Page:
Who Was Confucius?
Confucius, also known as Kong Qui or K’ung Fu-tzu, was a Chinese philosopher, teacher and political figure. His teachings, preserved in the Analects, focused on creating ethical models of family and public interaction and setting educational standards. After his death, Confucius became the official imperial philosophy of China, which was extremely influential during the Han, Tang and Song dynasties.
Early Life and Family
Confucius was born probably in 551 B.C. (lunar calendar) in present-day Qufu, Shandong Province, China.
Little is known of Confucius’ childhood. Records of the Historian, written by Ssu-ma Chi’en (born 145 B.C.; died 86 B.C.) offers the most detailed account of Confucius’ life. However, some contemporary historians are skeptical as to the record’s accuracy, regarding it as myth, not fact.
According to Records of the Historian, Confucius was born into a royal family of the Chou Dynasty. Other accounts describe him as being born into poverty. What is undisputed about Confucius’ life is that he existed during a time of ideological crisis in China.
Confucianism is the worldview on politics, education and ethics taught by Confucius and his followers in the fifth and sixth centuries B.C. Although Confucianism is not an organized religion, it does provide rules for thinking and living that focus on love for humanity, worship of ancestors, respect for elders, self-discipline and conformity to rituals.
As of the fourth century B.C., Confucius was regarded as a sage who had deserved greater recognition in his time. By the second century B.C., during China’s first Han Dynasty, his ideas became the foundation of the state ideology. Today Confucius is widely considered one of the most influential teachers in Chinese history. The philosophies are still followed by many people living in China today and has influenced thinking in Japan, Korea and Vietnam.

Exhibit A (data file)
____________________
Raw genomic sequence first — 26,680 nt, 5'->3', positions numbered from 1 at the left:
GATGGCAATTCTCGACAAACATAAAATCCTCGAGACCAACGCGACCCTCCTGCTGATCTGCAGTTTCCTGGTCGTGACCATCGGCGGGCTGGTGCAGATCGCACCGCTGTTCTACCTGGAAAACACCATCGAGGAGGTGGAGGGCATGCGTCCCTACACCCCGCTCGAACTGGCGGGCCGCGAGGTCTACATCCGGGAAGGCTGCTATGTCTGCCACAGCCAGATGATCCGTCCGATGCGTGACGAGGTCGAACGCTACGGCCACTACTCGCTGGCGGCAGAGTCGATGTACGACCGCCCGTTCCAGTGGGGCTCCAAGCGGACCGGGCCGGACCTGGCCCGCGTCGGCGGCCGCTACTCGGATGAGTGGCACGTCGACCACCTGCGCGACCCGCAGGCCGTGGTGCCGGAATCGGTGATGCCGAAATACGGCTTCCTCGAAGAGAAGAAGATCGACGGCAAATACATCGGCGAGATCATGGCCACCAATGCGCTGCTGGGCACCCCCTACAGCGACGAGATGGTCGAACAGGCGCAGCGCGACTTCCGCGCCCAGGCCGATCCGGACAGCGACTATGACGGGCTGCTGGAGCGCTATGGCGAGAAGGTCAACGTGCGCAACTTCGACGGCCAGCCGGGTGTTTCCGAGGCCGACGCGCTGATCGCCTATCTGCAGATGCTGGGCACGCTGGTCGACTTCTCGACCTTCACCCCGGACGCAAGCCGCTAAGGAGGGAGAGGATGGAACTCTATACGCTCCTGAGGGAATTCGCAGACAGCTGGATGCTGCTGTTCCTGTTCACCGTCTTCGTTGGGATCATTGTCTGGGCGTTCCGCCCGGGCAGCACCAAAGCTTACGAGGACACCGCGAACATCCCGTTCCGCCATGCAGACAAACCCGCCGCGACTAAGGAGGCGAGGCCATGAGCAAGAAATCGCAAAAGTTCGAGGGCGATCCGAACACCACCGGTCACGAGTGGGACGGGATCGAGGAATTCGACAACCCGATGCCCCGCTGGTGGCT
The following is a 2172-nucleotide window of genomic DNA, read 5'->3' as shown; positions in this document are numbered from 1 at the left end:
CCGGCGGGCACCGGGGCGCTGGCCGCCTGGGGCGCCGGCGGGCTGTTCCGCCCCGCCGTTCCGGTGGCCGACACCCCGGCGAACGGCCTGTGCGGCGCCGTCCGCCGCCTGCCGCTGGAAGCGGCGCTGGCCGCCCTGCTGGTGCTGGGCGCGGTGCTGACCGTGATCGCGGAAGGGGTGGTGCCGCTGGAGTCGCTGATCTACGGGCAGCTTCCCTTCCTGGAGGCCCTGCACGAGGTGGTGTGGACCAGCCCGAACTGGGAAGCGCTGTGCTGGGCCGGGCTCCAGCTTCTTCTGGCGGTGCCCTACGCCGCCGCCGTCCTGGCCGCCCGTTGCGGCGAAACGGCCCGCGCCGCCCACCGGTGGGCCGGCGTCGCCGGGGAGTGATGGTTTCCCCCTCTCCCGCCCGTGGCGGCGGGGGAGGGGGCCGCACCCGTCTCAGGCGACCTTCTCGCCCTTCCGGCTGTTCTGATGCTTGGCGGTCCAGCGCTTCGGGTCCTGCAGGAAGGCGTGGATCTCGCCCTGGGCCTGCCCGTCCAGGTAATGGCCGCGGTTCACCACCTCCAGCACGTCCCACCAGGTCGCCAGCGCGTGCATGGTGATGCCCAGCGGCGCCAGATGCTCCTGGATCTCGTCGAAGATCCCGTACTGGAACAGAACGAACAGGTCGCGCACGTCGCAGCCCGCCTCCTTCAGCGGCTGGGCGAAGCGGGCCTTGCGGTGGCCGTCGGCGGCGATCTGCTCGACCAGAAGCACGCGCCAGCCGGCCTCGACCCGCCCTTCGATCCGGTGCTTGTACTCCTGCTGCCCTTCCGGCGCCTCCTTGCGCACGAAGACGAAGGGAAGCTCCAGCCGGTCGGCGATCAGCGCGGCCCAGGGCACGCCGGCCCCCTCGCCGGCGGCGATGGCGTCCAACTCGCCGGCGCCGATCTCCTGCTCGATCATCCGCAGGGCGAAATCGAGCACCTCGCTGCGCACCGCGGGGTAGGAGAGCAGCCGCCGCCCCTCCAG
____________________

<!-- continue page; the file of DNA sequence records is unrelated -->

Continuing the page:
Confucius’ Beliefs, Philosophy and Teachings
During the sixth century B.C., competing Chinese states undermined the authority of the Chou Empire, which had held supreme rule for over 500 years. Traditional Chinese principles began to deteriorate, resulting in a period of moral decline. Confucius recognized an opportunity — and an obligation — to reinforce the societal values of compassion and tradition.
The Golden Rule
Confucius’ social philosophy was based primarily on the principle of "ren" or "loving others" while exercising self-discipline. He believed that ren could be put into action using the Golden Rule, "What you do not wish for yourself, do not do to others." (Lunyu 12.2, 6.30).
Confucius’ political beliefs were likewise based on the concept of self-discipline. He believed that a leader needed to exercise self-discipline in order to remain humble and treat his followers with compassion. In doing so, leaders would lead by positive example. According to Confucius, leaders could motivate their subjects to follow the law by teaching them virtue and the unifying force of ritual propriety.
Confucius’ philosophy of education focused on the "Six Arts": archery, calligraphy, computation, music, chariot-driving and ritual. To Confucius, the main objective of being an educator was to teach people to live with integrity. Through his teachings, he strove to resurrect the traditional values of benevolence, propriety and ritual in Chinese society.
Books by Confucius
Confucius is credited with writing and editing some of the most influential traditional Chinese classics.
‘Analects of Confucius’
Lunyu, which sets forth Confucius’ philosophical and political beliefs, is thought to be compiled by his disciples. It is one of the "Four Books" of Confucianism that Chinese philosopher Zhu Xi, a self-proclaimed Neo-Confucian, published as Sishu in 1190. Far-reaching in its influence, Lunyu was later translated into English under the title The Analects of Confucius.
Other books by Confucius include a rearrangement of the Book of Odes as well as a revision of the historical Book of Documents. He also compiled a historical account of the 12 dukes of Lu, called the Spring and Autumn Annals.
Confucius died on November 21, 479 B.C. in Qufu, China, a year after losing his son, Tzu-lu, in battle. At the time of his death, Confucius was convinced that his teachings had not made a significant impact on Chinese culture, even though his teachings would go on to become the official imperial philosophy of China. His followers held a funeral and established a mourning period in his honor.
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